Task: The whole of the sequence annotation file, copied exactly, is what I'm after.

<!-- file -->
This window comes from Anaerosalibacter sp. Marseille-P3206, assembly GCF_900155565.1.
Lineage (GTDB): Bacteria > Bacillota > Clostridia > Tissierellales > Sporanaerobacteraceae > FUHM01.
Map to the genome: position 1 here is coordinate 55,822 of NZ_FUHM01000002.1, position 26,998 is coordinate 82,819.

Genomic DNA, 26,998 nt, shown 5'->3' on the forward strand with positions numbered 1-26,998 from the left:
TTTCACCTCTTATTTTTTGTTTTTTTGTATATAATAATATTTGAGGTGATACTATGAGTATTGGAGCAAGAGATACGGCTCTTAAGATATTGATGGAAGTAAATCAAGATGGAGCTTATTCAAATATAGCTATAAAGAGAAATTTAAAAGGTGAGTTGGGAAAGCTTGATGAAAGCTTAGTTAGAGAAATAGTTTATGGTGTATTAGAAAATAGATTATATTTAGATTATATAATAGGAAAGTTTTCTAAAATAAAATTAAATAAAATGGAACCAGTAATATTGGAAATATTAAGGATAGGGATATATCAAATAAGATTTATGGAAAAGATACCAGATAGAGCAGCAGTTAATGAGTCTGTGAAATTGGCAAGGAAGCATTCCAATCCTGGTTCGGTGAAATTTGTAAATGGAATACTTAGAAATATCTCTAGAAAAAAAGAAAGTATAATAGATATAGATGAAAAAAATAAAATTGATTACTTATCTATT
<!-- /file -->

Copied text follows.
This window comes from Anaerosalibacter sp. Marseille-P3206, assembly GCF_900155565.1.
Lineage (GTDB): Bacteria > Bacillota > Clostridia > Tissierellales > Sporanaerobacteraceae > FUHM01.
Map to the genome: position 1 here is coordinate 55,822 of NZ_FUHM01000002.1, position 26,998 is coordinate 82,819.

Genomic DNA, 26,998 nt, shown 5'->3' on the forward strand with positions numbered 1-26,998 from the left:
TTTCACCTCTTATTTTTTGTTTTTTTGTATATAATAATATTTGAGGTGATACTATGAGTATTGGAGCAAGAGATACGGCTCTTAAGATATTGATGGAAGTAAATCAAGATGGAGCTTATTCAAATATAGCTATAAAGAGAAATTTAAAAGGTGAGTTGGGAAAGCTTGATGAAAGCTTAGTTAGAGAAATAGTTTATGGTGTATTAGAAAATAGATTATATTTAGATTATATAATAGGAAAGTTTTCTAAAATAAAATTAAATAAAATGGAACCAGTAATATTGGAAATATTAAGGATAGGGATATATCAAATAAGATTTATGGAAAAGATACCAGATAGAGCAGCAGTTAATGAGTCTGTGAAATTGGCAAGGAAGCATTCCAATCCTGGTTCGGTGAAATTTGTAAATGGAATACTTAGAAATATCTCTAGAAAAAAAGAAAGTATAATAGATATAGATGAAAAAAATAAAATTGATTACTTATCTATT